Thursday, December 29, 2022

Nearing completion: the third IDA Advance Building Solution at the Butlerstown Business & Technology Park. 

AS of April last, there was only 5,500 square feet of available warehouse retail space in Waterford City. As 2022 draws to a close, there is no available high-end office space in Waterford City.

This underlines a justified level of confidence about our city’s economic health as 2022 draws to a close and suggests that we can approach with 2023 with well-reasoned optimism.

The South East’s capital, with an ever-growing population, is drawing more and more people to live and work here.

With 136,000 people living within the city’s core catchment area (which runs through our four neighbouring regional counties) and 700,000 people within an hour’s drive of Waterford, growth and investment are becoming increasingly visible.

For all the justified focus there has been regarding city centre occupancy, there are times, perhaps when the public gaze has not been directed onto our increasingly busy industrial parks. After all, these are where our better paid jobs are located thanks to the deepening of Life Sciences, Biopharma, Information Technology and the Financial Service sectors.

This ever developing ecosystem is not only attracting people to Waterford to work, it’s also providing opportunities for career progression within this region, keeping talent and disposable income local.

It’s why the Waterford City Bypass, contrary to those who suggest the Thomas Francis Meagher Bridge is a quiet thoroughfare, has a several hundred yard long line of traffic on the Carriganore slip road five mornings a week.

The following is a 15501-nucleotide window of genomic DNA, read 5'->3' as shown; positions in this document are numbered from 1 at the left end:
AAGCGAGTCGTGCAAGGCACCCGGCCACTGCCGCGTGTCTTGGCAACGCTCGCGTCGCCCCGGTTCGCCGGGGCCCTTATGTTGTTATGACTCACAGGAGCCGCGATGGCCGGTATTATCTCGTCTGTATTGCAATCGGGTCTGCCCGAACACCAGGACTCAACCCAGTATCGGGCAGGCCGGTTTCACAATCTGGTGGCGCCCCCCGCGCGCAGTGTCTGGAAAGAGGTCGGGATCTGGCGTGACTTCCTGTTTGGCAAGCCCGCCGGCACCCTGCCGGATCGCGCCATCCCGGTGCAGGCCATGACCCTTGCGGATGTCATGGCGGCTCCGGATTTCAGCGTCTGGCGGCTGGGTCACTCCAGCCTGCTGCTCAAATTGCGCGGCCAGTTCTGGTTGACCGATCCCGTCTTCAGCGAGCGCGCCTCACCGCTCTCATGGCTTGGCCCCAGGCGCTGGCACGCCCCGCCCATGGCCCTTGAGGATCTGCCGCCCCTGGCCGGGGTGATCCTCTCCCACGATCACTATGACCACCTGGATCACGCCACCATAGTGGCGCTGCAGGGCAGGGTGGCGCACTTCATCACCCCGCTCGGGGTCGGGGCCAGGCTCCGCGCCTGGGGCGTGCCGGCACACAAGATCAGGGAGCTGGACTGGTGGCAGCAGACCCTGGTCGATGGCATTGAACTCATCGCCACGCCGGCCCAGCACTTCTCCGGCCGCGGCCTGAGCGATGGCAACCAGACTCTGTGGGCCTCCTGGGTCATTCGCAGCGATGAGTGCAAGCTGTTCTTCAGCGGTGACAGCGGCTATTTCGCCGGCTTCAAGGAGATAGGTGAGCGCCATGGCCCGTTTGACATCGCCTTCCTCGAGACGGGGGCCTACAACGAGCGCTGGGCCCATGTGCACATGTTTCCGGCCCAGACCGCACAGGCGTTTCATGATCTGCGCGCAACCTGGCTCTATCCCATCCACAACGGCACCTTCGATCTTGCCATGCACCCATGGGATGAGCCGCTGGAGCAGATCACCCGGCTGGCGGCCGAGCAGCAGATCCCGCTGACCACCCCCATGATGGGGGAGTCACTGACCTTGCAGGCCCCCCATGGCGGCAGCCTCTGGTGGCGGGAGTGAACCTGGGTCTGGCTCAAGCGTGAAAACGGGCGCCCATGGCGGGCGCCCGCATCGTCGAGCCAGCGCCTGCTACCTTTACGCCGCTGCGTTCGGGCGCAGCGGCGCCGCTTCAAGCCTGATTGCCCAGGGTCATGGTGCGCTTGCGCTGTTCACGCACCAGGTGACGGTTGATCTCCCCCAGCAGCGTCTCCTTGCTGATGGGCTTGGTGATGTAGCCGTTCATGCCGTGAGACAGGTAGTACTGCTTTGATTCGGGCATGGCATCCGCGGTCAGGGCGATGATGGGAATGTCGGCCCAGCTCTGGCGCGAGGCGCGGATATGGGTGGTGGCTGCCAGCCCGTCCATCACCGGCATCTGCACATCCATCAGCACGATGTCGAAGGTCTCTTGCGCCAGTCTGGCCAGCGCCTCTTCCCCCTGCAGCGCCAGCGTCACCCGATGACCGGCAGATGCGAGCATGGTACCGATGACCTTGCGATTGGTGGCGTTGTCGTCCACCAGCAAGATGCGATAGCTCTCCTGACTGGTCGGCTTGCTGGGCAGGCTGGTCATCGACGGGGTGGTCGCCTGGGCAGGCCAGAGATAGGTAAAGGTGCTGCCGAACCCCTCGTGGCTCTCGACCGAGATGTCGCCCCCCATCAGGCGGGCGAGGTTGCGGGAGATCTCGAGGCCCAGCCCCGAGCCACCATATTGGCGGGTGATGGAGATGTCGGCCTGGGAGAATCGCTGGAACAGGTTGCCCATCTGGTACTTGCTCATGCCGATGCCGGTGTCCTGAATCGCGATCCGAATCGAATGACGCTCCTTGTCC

With 10 times as many IDA-supported jobs in Waterford in comparison to Kilkenny, a point welcomingly revisited by the recently published South East Economic Monitor, people are also commuting to work in our city.

Naturally, we will continue to highlight what Waterford, and in turn the South East, needs to do to position itself as an economically vibrant region but we can’t do so from within a paranoid vacuum.

Things are moving in a more positive direction and that has to be acknowledged. That so much of this has been driven in the absence of a senior cabinet minister from Waterford represents an interesting development and suggests a shift in decision making power.

This city, county and region is undeniably making progress, attracting Foreign Direct Investment while also benefiting from indigenous know-how which hasn’t fled the place they were born, reared and educated in.

Unemployment in the South East, as of Q3 this year, stands at 3.8%, compared to the current national rate of 4.5%. There are just under 217,000 people now working in the region, an increase of 8% – that’s 16,000 jobs, on a year-on-year basis.

IDA Ireland, as new South East Regional Manager Brian McGee confirmed to this newspaper, are now actively seeking out new landbanks in Waterford as the agency requires it. Again, this represents a wholly positive development.

As 2022 draws to a close, the staff of the Waterford News & Star would like to wish all our readers and customers a prosperous 2023, a year in which work on the North Quays will welcomingly commence.

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